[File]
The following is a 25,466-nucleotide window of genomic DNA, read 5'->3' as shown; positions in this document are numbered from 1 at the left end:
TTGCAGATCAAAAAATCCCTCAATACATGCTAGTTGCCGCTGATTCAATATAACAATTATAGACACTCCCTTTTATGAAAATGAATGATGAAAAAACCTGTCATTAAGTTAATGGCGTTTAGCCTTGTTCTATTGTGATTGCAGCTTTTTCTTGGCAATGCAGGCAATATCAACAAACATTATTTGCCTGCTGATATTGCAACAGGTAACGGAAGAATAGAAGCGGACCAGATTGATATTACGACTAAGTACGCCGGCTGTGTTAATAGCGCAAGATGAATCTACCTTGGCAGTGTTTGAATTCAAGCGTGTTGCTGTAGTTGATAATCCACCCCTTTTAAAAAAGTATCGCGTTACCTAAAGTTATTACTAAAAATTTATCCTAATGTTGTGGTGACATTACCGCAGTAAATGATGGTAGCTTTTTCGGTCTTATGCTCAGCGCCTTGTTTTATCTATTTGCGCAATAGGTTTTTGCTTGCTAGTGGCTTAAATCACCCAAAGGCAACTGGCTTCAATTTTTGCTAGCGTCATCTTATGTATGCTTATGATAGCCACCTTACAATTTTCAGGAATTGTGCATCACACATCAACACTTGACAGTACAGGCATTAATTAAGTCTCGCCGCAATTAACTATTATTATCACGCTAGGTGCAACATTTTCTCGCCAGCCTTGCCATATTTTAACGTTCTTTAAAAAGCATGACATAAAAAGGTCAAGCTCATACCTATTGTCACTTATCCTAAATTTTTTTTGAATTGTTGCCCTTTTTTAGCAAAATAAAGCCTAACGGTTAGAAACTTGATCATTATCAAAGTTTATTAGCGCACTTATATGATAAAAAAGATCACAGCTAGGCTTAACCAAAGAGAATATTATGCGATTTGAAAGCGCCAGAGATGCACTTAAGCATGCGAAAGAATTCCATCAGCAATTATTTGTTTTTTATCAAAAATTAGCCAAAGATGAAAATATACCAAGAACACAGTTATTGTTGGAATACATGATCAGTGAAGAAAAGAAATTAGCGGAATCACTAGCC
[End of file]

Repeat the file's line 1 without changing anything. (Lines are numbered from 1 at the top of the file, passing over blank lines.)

The following is a 25,466-nucleotide window of genomic DNA, read 5'->3' as shown; positions in this document are numbered from 1 at the left end: